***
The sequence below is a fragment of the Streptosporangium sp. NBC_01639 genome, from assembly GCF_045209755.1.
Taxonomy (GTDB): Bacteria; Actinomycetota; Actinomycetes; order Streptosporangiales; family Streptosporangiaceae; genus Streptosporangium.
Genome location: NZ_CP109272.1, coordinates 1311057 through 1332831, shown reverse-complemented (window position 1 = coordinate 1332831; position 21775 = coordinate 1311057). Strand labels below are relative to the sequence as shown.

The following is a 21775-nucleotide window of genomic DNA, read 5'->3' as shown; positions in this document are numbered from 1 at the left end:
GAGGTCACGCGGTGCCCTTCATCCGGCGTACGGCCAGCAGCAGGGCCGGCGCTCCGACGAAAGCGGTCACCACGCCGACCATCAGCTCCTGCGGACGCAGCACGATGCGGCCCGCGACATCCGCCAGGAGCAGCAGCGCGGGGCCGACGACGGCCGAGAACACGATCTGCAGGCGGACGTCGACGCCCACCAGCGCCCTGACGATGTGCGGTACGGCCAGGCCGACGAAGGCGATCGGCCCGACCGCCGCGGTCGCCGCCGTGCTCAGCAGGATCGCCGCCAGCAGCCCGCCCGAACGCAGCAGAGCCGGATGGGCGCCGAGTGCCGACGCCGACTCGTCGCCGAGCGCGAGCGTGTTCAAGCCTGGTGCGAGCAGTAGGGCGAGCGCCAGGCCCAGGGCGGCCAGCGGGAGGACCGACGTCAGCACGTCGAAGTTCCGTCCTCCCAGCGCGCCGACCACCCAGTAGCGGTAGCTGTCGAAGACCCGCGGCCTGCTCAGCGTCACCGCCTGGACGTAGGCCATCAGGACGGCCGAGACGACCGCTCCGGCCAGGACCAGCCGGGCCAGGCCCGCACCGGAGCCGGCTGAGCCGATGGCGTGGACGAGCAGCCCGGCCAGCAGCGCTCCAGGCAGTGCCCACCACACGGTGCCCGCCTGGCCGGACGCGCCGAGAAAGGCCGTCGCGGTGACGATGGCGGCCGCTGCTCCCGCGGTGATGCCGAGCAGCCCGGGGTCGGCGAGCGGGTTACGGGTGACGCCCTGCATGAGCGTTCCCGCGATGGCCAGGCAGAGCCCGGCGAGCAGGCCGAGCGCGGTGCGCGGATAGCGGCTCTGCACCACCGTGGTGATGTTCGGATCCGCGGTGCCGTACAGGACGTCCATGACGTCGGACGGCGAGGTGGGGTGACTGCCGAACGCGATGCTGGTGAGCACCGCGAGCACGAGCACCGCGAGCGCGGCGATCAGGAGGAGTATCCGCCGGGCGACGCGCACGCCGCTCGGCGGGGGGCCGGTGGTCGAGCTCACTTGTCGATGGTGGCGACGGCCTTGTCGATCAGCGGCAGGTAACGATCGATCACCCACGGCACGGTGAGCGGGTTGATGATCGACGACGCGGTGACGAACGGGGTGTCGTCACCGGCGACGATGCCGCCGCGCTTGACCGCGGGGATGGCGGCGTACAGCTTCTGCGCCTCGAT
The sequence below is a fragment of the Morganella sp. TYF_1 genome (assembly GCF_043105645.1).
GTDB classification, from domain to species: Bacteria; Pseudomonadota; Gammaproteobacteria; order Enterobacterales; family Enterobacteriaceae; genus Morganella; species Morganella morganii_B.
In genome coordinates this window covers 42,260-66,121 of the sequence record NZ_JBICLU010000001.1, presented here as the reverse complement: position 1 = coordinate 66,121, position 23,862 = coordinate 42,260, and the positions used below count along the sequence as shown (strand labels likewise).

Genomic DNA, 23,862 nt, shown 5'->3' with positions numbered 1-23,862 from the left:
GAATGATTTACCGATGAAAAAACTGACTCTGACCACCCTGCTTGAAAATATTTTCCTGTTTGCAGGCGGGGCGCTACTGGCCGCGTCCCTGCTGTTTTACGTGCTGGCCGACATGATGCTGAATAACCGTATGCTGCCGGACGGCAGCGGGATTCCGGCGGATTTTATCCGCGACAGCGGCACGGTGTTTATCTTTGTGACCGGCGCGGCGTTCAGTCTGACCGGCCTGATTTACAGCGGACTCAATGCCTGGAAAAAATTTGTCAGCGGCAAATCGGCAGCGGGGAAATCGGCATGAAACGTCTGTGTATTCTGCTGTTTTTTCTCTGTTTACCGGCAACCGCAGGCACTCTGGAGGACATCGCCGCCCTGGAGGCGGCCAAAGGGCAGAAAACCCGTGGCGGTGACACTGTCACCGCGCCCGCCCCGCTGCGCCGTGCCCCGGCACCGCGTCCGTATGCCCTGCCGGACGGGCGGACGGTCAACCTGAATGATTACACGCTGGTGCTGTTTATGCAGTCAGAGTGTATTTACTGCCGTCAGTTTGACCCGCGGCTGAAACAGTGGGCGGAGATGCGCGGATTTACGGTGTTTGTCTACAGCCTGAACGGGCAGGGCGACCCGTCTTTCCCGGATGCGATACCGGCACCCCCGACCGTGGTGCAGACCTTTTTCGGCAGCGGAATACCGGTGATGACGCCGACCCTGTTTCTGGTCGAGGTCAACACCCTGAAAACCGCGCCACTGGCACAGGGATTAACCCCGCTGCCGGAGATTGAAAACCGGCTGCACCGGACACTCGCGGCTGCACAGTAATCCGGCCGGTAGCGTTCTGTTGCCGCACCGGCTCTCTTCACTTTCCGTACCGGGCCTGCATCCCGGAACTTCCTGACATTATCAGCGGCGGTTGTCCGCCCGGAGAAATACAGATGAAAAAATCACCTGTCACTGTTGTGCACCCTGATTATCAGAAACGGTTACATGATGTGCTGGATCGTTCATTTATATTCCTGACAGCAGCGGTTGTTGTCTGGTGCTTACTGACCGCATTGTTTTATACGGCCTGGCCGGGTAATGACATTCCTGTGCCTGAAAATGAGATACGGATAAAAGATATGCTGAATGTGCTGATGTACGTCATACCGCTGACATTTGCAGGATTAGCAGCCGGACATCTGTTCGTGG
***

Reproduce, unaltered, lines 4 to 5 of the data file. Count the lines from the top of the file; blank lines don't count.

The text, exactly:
The following is a 21775-nucleotide window of genomic DNA, read 5'->3' as shown; positions in this document are numbered from 1 at the left end:
GAGGTCACGCGGTGCCCTTCATCCGGCGTACGGCCAGCAGCAGGGCCGGCGCTCCGACGAAAGCGGTCACCACGCCGACCATCAGCTCCTGCGGACGCAGCACGATGCGGCCCGCGACATCCGCCAGGAGCAGCAGCGCGGGGCCGACGACGGCCGAGAACACGATCTGCAGGCGGACGTCGACGCCCACCAGCGCCCTGACGATGTGCGGTACGGCCAGGCCGACGAAGGCGATCGGCCCGACCGCCGCGGTCGCCGCCGTGCTCAGCAGGATCGCCGCCAGCAGCCCGCCCGAACGCAGCAGAGCCGGATGGGCGCCGAGTGCCGACGCCGACTCGTCGCCGAGCGCGAGCGTGTTCAAGCCTGGTGCGAGCAGTAGGGCGAGCGCCAGGCCCAGGGCGGCCAGCGGGAGGACCGACGTCAGCACGTCGAAGTTCCGTCCTCCCAGCGCGCCGACCACCCAGTAGCGGTAGCTGTCGAAGACCCGCGGCCTGCTCAGCGTCACCGCCTGGACGTAGGCCATCAGGACGGCCGAGACGACCGCTCCGGCCAGGACCAGCCGGGCCAGGCCCGCACCGGAGCCGGCTGAGCCGATGGCGTGGACGAGCAGCCCGGCCAGCAGCGCTCCAGGCAGTGCCCACCACACGGTGCCCGCCTGGCCGGACGCGCCGAGAAAGGCCGTCGCGGTGACGATGGCGGCCGCTGCTCCCGCGGTGATGCCGAGCAGCCCGGGGTCGGCGAGCGGGTTACGGGTGACGCCCTGCATGAGCGTTCCCGCGATGGCCAGGCAGAGCCCGGCGAGCAGGCCGAGCGCGGTGCGCGGATAGCGGCTCTGCACCACCGTGGTGATGTTCGGATCCGCGGTGCCGTACAGGACGTCCATGACGTCGGACGGCGAGGTGGGGTGACTGCCGAACGCGATGCTGGTGAGCACCGCGAGCACGAGCACCGCGAGCGCGGCGATCAGGAGGAGTATCCGCCGGGCGACGCGCACGCCGCTCGGCGGGGGGCCGGTGGTCGAGCTCACTTGTCGATGGTGGCGACGGCCTTGTCGATCAGCGGCAGGTAACGATCGATCACCCACGGCACGGTGAGCGGGTTGATGATCGACGACGCGGTGACGAACGGGGTGTCGTCACCGGCGACGATGCCGCCGCGCTTGACCGCGGGGATGGCGGCGTACAGCTTCTGCGCCTCGAT